The principle of calorimetry is to make a quantifiable measurement of the amount heat energy transferred in a system and its relation to temperature. The principle of calorimetry departs from the classical view point that heat is composed of a fluid called “caloric” which flows from a relatively hotter body to the colder body. The idea that heat energy is a measurement of change in temperature of the body was evolved at a much later time after a series of experiments were conducted using instruments called calorimeters.

It is through such experiments that we began to understand that heat energy transferred (both absorbed/released) is directly proportional to the mass of the body and the change in temperature in the body. The proportionality constant is called the specific heat of the substance measured in calories. For example, one calorie is defined as the amount of energy required to increase the temperature of one gram of water by one degree centigrade. In almost all the edible items we purchase, the amount of energy contained in the item is always mentioned. It is the amount of energy generated in the body that is often stored in a chemical form called ATP. The specific heat for water is 4.18 Jg-1K-1.

Another interesting aspect of heat transfer taught in physics tuition classes is that every exchange of heat need not necessarily cause a change in temperature of the substance. When water at 100 oC is provided further energy, one does not find a change in the temperature of the water but the water at 100 oC is converted into steam at 100 oC. This process is called phase transition. The water keeps absorbing energy while it is transformed into steam at the same temperature. This energy is called Latent heat of vaporization. This heat energy is proportional to the mass of the substance and is independent of the temperature. The proportionality constant is called the specific latent heat of the substance. In the case of water if energy is being lost, water at 0 oC is converted into ice at 0 oC. The energy required for this transition to occur is called the Latent heat of fusion and the proportionality constant is called the specific latent heat of ice.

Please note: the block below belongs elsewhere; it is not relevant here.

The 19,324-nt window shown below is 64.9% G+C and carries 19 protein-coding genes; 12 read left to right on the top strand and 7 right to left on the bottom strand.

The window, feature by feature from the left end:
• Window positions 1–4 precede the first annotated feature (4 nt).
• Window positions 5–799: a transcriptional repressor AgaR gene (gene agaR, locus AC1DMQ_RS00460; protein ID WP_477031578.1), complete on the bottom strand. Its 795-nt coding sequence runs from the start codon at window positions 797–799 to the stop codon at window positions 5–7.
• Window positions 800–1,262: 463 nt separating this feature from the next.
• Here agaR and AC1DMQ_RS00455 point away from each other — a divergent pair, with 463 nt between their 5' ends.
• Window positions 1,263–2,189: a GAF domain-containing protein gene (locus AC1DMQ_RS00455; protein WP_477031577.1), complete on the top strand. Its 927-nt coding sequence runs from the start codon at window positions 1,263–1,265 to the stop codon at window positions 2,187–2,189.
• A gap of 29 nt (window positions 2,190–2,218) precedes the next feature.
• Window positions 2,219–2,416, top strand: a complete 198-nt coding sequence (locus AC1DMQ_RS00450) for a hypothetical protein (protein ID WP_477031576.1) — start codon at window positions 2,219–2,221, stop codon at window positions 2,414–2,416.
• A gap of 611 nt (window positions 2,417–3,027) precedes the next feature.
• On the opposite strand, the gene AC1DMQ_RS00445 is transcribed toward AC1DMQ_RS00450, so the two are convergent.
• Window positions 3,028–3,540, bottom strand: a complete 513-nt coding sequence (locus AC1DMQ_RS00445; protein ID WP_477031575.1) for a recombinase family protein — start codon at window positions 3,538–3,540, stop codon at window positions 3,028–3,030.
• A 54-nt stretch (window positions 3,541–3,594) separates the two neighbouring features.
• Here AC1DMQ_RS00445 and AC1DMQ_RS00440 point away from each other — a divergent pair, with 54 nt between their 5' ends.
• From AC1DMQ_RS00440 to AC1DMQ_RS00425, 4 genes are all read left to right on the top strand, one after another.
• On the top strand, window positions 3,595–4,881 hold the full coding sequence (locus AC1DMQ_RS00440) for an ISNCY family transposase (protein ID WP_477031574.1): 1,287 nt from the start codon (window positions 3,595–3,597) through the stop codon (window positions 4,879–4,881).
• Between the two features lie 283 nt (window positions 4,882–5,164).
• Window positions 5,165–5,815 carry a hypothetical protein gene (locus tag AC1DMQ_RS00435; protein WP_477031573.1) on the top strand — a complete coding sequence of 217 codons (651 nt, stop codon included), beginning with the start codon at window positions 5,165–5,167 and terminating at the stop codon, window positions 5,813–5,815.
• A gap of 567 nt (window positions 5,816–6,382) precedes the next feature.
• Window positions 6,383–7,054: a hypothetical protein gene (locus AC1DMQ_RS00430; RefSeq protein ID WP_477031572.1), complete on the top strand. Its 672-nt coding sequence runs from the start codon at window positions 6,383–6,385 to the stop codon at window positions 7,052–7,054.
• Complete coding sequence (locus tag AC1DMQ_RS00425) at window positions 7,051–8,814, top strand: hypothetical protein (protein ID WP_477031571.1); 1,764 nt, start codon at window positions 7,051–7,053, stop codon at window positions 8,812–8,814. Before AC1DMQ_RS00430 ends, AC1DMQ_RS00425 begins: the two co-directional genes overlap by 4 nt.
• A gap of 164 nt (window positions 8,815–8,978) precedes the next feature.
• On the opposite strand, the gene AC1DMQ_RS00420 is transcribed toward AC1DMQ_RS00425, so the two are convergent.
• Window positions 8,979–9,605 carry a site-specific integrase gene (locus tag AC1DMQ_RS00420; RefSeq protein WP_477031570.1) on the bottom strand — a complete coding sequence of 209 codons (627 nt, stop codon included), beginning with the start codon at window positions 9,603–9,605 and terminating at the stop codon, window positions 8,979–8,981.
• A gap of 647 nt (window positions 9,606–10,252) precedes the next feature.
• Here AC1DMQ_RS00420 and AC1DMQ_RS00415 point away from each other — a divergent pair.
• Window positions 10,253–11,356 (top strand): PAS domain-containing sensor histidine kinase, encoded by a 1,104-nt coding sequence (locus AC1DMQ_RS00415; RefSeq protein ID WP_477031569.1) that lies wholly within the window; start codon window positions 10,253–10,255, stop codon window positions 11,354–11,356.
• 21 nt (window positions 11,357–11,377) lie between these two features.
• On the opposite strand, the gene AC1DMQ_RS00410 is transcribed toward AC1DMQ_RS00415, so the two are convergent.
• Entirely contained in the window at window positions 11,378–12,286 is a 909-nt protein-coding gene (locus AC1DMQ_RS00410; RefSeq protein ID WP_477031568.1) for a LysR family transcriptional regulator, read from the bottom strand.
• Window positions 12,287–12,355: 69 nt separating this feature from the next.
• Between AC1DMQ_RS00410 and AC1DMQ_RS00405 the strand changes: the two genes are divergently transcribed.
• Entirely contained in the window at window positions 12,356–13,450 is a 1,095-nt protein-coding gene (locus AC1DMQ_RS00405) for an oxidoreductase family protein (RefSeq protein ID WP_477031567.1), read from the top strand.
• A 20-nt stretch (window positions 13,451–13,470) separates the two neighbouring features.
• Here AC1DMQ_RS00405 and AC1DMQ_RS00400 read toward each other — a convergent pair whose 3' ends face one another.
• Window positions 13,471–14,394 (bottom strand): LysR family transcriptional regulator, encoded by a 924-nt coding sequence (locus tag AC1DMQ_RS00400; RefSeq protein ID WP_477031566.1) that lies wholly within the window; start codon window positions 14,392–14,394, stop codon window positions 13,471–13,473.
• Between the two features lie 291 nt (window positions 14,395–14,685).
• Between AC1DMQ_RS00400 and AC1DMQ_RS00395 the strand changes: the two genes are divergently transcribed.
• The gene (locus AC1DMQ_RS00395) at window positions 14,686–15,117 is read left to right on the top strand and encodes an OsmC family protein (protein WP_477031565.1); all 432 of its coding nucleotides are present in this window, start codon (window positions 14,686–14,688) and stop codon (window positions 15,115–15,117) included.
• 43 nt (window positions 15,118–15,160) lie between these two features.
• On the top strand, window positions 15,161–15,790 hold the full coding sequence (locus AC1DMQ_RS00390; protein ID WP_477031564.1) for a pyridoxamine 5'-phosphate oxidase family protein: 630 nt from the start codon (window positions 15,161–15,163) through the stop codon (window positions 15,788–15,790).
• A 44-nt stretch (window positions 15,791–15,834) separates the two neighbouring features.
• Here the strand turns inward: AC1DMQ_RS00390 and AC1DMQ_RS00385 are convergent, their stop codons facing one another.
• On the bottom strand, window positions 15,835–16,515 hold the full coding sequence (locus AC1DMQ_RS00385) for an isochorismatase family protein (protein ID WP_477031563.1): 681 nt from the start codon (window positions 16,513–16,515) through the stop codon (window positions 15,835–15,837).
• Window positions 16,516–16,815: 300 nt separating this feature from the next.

Similarly, the measurements using the principle of calorimetry explain a lot of important phenomenon in thermodynamics. One classical phenomenon that can be explained using this theory is how the clay pots used as an everyday house item works. The clay pots use the heat energy from its surroundings to cool the contents inside. Clay pots are usually porous, the heat from outside evaporates small quantities of water through the pores. This small reduction in the mass of its contents causes the clay pot as a system to loose energy and hence cooling the water inside. It is an indigenous invention made by our ancestors before any phenomenon of heat transfer was remotely understood. A consolidated effort in understanding the phenomenon of heat transfer has also been applied in the field of architecture where open brick and mud structures are used to naturally cool the house.